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The Okanagan makes an easy getaway to another world.
With its vineyards, orchards, and lakesideleisure, the Okanagan makes an easy getaway to another world. It’s no wonder somany people decide to move beyond the realm of Airbnb for a place of their own.
While owning a vacation property in B.C.’swine country may be a dream come true, making such a purchase calls for soundfinancial planning.
We asked Nicole Ewing, Vice President,Tax, Estate, and Business Succession at TD Wealth, to share herinsights on what to consider when it comes to buying that second home.
One crucial starting point when it comes tobuying a recreational property is knowing how it’s going to be held, meaningwho’s on the title. It’s straightforward if it’s in a single person’s name.
“However, if you’re looking at joint ownershipor trusts, with more than one person—perhaps if it’s two couples buyingtogether—that may open up many other issues, including tax considerations andhow it’s going to be financed,” Ewing says.
Whether you’re considering drawing from theequity in your existing home or using lines of credit, financing options willhave different requirements and time frames involved.
With second homes, the Canadian Mortgageand Housing Corporation (CMHC) has various rules and restrictions related touses—whether the home is strictly for personal use or if it will be rented,Ewing explains. The CMHC does not insure mortgages on second homes;consequently, you’ll need at least 20 per cent down if you already carryhigh-ratio financing on another home.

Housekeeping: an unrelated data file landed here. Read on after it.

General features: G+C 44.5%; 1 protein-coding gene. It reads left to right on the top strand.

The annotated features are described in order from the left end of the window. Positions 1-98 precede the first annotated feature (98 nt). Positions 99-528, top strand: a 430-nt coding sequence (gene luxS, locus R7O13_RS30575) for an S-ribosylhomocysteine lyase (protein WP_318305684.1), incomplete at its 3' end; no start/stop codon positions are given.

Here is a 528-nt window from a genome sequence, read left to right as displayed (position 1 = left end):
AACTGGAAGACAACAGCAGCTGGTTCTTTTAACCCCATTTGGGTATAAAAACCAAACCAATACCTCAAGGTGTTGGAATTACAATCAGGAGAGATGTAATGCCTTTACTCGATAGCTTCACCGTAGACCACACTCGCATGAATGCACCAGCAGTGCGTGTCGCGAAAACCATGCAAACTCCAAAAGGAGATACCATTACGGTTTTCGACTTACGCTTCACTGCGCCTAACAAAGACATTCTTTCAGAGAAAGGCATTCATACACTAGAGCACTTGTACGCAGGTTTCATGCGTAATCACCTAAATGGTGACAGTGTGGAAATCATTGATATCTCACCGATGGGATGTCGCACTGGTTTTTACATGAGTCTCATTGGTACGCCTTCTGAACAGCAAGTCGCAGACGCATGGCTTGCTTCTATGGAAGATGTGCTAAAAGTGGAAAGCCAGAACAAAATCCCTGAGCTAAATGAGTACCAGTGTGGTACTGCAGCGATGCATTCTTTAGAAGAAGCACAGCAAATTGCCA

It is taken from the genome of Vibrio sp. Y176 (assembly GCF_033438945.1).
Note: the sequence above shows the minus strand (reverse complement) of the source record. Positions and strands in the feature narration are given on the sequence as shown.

Once financing is in place, buyers may wantto have it insured. If something were to happen to you or a joint owner,insurance can help maintain the mortgage payments or pay the mortgage off.Without it, the property may need to be sold.
Different types of insurance exist,including mortgage insurance, life insurance, and joint life insurance.
Then there’s the need for liability andproperty insurance.
“Insurance can be an intimidating word, butjust like other financial products you need to understand what the options areand how it can be used,” Ewing says. “It’s an incredible product when usedappropriately. From a financial perspective, if something goes wrong with theproperty or in the individual’s own life, are those safeguards in place?”
It’s crucial to plan for this financialobligation.
Capital gains tax is triggered upon thesale or gift of the property, or upon the owner’s death.
One tax-savings strategy may be using theprincipal residence exemption to shelter the capital gain on the vacation home.“The requirement within the Income Tax Act is not based on where you spend thelargest portion of time,” Ewing says.
Ewing notes that certain capital improvementsor additions that increase the home’s value could potentially reduce thecapital gains tax down the road.
“It’s very specific,” Ewing says. “Considerkeeping a separate bank account for the property and paper trail of what wasspent and get professional advice on how the expenses are classified for taxpurposes.”
If the property is held in one person’sname and something happens to that person, whether it’s death or illness thatrenders him or her incapable of making decisions, no one else may be able tohandle or authorize related transactions without going to court to getguardianship without a will or power of attorney in place.
Having a will also outlines what happens tothe property upon a person’s passing. “Is it going to be passed on to the nextgeneration or is it to be sold? If it’s sold what happens to the proceeds? Youwant to be as clear as you can be,” Ewing says.
“Beneficiaries receive the property aftertax, and there can be a lot of confusion around who’s liable for that taxbill,” she adds. “A will can also address expectations and obligations andrights if kids are meant to share the property. It’s not always about money.”
Nicole Ewing can be reached at Nicole.Ewing@td.com. For more information or to speak with a TD Wealth representative, please visit TD Wealth.
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